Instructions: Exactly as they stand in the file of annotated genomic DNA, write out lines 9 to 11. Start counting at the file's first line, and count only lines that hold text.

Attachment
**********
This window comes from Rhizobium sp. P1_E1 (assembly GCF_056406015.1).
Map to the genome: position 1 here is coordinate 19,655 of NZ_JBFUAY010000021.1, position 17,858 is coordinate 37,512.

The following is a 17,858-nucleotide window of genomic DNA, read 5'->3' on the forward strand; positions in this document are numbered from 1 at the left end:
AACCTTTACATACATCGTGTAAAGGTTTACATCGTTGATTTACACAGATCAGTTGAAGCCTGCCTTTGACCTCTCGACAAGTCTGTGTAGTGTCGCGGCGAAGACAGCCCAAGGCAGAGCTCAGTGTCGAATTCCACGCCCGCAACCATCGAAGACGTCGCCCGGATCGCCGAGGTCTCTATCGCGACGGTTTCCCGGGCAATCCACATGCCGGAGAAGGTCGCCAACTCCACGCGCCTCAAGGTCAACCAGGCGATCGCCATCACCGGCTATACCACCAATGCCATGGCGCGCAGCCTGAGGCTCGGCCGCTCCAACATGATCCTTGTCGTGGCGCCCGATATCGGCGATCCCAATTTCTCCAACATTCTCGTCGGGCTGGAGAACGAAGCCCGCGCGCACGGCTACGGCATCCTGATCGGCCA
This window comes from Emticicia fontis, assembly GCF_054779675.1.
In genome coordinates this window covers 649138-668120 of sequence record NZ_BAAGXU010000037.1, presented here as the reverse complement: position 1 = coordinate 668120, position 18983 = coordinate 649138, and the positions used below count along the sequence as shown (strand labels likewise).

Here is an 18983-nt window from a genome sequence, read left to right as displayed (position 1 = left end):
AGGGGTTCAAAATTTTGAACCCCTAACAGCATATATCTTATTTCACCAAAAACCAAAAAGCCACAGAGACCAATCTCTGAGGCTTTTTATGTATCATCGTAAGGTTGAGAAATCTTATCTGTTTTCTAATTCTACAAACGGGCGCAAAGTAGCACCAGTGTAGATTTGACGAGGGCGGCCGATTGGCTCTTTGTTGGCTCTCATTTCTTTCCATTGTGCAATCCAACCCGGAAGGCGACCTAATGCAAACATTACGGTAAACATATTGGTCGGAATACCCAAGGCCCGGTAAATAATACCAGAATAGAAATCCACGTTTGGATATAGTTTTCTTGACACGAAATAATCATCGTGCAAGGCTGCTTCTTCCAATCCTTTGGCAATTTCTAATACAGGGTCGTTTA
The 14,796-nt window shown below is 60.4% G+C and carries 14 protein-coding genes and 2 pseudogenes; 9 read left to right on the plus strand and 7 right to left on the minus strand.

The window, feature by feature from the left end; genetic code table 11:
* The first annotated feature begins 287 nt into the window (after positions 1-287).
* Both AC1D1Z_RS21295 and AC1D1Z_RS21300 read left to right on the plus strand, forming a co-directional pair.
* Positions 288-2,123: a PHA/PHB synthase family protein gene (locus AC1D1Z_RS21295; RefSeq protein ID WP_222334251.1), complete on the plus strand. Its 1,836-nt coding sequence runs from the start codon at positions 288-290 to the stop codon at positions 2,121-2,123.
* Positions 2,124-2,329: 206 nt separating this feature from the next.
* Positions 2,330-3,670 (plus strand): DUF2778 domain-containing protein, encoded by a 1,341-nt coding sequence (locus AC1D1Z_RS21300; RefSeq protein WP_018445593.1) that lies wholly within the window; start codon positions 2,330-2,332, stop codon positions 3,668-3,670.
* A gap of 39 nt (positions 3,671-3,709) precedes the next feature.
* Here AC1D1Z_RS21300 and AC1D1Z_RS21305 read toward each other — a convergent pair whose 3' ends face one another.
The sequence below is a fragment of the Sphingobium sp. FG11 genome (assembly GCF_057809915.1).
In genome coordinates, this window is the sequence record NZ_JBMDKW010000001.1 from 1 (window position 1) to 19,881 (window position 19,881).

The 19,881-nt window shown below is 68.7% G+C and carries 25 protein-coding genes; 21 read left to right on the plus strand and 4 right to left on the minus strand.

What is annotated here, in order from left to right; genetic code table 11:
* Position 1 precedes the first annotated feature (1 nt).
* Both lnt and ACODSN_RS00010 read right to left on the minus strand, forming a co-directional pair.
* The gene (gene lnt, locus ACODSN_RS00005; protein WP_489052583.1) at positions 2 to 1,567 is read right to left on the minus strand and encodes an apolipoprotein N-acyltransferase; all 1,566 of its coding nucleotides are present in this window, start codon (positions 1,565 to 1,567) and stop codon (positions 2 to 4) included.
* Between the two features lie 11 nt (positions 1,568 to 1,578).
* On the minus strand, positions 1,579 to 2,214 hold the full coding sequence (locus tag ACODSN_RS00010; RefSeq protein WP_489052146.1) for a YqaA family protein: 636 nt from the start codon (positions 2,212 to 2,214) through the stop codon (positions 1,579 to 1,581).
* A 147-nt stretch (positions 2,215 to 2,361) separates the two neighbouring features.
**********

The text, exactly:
The 14,796-nt window shown below is 60.4% G+C and carries 14 protein-coding genes and 2 pseudogenes; 9 read left to right on the plus strand and 7 right to left on the minus strand.

The window, feature by feature from the left end; genetic code table 11:
* The first annotated feature begins 287 nt into the window (after positions 1-287).